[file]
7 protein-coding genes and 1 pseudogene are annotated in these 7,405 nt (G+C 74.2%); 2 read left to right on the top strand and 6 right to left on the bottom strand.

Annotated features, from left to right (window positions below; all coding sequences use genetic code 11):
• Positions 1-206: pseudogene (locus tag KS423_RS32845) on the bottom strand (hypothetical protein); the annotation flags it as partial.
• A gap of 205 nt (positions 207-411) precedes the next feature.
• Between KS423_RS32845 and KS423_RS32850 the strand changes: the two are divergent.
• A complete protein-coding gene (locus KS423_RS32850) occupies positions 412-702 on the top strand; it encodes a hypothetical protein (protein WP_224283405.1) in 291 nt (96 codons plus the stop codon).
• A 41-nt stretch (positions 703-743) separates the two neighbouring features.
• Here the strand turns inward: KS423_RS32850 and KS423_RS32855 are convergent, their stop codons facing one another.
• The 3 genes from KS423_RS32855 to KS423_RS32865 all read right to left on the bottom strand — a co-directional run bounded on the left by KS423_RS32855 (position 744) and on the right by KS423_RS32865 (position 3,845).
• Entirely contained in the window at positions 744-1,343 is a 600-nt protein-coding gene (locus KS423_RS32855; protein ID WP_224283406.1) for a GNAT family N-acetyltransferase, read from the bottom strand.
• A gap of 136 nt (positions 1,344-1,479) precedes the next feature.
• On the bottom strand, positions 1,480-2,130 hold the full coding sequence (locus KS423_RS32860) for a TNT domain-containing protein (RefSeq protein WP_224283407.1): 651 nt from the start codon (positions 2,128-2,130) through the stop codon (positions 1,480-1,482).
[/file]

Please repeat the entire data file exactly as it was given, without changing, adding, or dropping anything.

7 protein-coding genes and 1 pseudogene are annotated in these 7,405 nt (G+C 74.2%); 2 read left to right on the top strand and 6 right to left on the bottom strand.

Annotated features, from left to right (window positions below; all coding sequences use genetic code 11):
• Positions 1-206: pseudogene (locus tag KS423_RS32845) on the bottom strand (hypothetical protein); the annotation flags it as partial.
• A gap of 205 nt (positions 207-411) precedes the next feature.
• Between KS423_RS32845 and KS423_RS32850 the strand changes: the two are divergent.
• A complete protein-coding gene (locus KS423_RS32850) occupies positions 412-702 on the top strand; it encodes a hypothetical protein (protein WP_224283405.1) in 291 nt (96 codons plus the stop codon).
• A 41-nt stretch (positions 703-743) separates the two neighbouring features.
• Here the strand turns inward: KS423_RS32850 and KS423_RS32855 are convergent, their stop codons facing one another.
• The 3 genes from KS423_RS32855 to KS423_RS32865 all read right to left on the bottom strand — a co-directional run bounded on the left by KS423_RS32855 (position 744) and on the right by KS423_RS32865 (position 3,845).
• Entirely contained in the window at positions 744-1,343 is a 600-nt protein-coding gene (locus KS423_RS32855; protein ID WP_224283406.1) for a GNAT family N-acetyltransferase, read from the bottom strand.
• A gap of 136 nt (positions 1,344-1,479) precedes the next feature.
• On the bottom strand, positions 1,480-2,130 hold the full coding sequence (locus KS423_RS32860) for a TNT domain-containing protein (RefSeq protein WP_224283407.1): 651 nt from the start codon (positions 2,128-2,130) through the stop codon (positions 1,480-1,482).